When working at home I invariably end up sitting at my desk working on the Thinkpad whilst my iMac plays music to me or tunes me into BBC Radio 5 (especially PMQs on a Wednesday)
I’ve recently set the iMac to display the iTunes artwork screensaver, and have found myself entranced by it. For those that haven’t seen it, the screensaver shows a mosaic of album covers (40 at a time on my 24″ iMac) and flips one over every couple of seconds to reveal another. My main fixation has been a desire to see a screen full of artwork from what I consider to be good music. Like any music collection, there are a few black sheep in amongst the 830 albums and singles that live in my library. That Simply Red CD seemed like a good idea at the time…
It is quite distracting to sit there and stare at the Gabriel album, willing the screensaver to choose that one to flip over next. The bad ones seem to stay the longest, and Apple plays with your mind by always seeming to make sure there is a bad egg on the screen at all times. It’s not even like I rate my music, how does it know??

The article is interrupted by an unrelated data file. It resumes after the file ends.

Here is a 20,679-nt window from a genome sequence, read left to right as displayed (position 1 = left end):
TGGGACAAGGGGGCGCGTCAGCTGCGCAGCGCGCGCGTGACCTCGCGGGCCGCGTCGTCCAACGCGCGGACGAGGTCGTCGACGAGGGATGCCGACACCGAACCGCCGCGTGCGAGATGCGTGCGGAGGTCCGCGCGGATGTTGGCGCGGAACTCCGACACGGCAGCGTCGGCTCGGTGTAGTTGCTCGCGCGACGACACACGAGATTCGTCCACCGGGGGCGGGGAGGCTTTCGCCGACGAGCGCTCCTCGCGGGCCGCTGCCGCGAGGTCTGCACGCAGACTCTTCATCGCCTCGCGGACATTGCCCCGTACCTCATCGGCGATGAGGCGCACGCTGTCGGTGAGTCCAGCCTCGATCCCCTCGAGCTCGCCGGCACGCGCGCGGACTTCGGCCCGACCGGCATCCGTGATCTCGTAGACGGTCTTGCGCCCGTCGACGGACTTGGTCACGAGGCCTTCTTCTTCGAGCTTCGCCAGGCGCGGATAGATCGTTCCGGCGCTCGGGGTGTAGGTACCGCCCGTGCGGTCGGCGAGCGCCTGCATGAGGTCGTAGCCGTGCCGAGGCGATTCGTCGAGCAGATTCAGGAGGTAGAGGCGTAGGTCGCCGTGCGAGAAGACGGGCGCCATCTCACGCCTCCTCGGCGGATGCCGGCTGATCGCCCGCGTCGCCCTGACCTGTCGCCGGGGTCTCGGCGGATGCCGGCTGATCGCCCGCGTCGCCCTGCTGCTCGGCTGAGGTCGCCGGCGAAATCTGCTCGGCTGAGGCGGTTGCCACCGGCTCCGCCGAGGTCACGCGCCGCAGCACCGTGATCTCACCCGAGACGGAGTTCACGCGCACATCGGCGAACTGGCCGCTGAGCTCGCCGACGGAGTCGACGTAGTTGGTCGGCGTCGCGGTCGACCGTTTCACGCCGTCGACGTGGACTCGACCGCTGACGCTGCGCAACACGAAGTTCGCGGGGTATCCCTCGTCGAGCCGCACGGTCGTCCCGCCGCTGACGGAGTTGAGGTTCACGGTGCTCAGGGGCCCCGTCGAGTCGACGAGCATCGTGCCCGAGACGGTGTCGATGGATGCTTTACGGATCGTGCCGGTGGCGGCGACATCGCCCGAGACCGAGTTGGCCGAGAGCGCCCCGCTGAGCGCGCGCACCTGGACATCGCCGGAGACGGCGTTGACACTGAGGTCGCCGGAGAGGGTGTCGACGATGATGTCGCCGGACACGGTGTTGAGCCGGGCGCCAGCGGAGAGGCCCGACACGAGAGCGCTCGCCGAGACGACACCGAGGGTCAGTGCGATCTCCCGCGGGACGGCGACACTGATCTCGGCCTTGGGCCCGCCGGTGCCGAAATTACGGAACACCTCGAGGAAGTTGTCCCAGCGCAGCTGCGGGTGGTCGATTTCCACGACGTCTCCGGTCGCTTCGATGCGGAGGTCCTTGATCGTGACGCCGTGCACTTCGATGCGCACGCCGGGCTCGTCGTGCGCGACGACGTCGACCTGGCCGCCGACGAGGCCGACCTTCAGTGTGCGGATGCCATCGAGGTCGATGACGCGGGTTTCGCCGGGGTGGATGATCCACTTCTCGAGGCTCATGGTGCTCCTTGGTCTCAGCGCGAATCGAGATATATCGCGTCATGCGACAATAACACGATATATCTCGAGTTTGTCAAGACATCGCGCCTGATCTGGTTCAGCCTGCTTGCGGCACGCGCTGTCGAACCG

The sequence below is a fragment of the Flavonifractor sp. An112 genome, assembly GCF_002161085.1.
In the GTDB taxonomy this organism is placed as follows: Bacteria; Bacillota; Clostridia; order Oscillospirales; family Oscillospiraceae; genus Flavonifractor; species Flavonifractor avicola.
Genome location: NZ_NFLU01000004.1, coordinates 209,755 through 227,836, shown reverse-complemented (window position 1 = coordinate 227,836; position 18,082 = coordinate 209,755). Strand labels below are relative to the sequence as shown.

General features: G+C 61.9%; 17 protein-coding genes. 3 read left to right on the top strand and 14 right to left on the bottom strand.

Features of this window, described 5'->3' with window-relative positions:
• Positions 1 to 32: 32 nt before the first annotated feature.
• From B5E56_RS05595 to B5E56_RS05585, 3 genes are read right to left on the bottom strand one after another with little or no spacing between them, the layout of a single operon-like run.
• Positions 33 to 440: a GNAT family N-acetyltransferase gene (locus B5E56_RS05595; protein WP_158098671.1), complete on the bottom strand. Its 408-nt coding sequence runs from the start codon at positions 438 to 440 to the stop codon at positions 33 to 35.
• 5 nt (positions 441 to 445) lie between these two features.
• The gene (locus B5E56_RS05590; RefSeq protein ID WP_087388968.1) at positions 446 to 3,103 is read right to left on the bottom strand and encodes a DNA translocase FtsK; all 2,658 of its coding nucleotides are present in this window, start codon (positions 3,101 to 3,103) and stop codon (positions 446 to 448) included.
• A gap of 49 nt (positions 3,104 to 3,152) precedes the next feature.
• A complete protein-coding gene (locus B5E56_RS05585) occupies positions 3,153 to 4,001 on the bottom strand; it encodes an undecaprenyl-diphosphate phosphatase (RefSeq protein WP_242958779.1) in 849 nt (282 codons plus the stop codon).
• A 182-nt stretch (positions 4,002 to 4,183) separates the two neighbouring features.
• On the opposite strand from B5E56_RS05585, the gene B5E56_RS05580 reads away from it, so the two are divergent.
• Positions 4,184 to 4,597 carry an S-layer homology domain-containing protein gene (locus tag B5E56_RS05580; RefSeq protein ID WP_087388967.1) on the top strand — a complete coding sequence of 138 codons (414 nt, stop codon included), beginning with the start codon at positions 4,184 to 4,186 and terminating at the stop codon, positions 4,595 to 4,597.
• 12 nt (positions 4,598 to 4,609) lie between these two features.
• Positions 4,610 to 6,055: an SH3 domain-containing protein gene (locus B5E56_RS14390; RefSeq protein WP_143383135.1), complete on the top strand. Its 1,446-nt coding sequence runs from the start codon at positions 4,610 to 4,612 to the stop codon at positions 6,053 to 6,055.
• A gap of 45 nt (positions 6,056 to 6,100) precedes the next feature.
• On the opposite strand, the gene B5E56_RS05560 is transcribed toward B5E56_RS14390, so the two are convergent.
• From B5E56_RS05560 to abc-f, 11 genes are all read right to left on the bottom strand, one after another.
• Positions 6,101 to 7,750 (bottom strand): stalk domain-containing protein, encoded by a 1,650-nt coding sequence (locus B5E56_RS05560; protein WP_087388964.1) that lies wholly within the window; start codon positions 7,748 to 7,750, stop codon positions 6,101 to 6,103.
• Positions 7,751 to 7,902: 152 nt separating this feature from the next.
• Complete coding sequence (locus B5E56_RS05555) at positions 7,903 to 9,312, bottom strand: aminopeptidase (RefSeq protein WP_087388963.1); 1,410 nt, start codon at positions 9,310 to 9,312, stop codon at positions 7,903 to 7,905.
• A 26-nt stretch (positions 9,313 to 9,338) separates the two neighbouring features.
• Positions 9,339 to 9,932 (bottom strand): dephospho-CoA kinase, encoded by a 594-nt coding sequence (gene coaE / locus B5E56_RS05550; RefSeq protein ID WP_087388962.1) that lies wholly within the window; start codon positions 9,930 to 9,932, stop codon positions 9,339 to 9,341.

A little while ago I reached breaking point and had to just put everything else on hold and wait for that perfect moment:
I can’t say I’m completely happy with it. Fall Out Boy and My Chemical Romance are dodgy to say the least, whilst The Darkness and Catatonia are both albums I’d probably not want to be seen listening to nowadays.
However, the more interesting game is to try and spot serendipitous arrangements of albums. This is highlighted nicely in the above screenshot by this example:
Incidentally, you may wonder how you capture a screenshot of a screen saver? Well on OS X it turns out that if you press Cmd-Shift before starting the screen saver by pressing “Test” in the preferences panel, you can then take as many shots of the screen saver in action by keeping Cmd-Shift held down and pressing 3 for each shot. Nice. And yes, it did mean that I kept my fingers down on those buttons for about 20 minutes in the production of this blog post…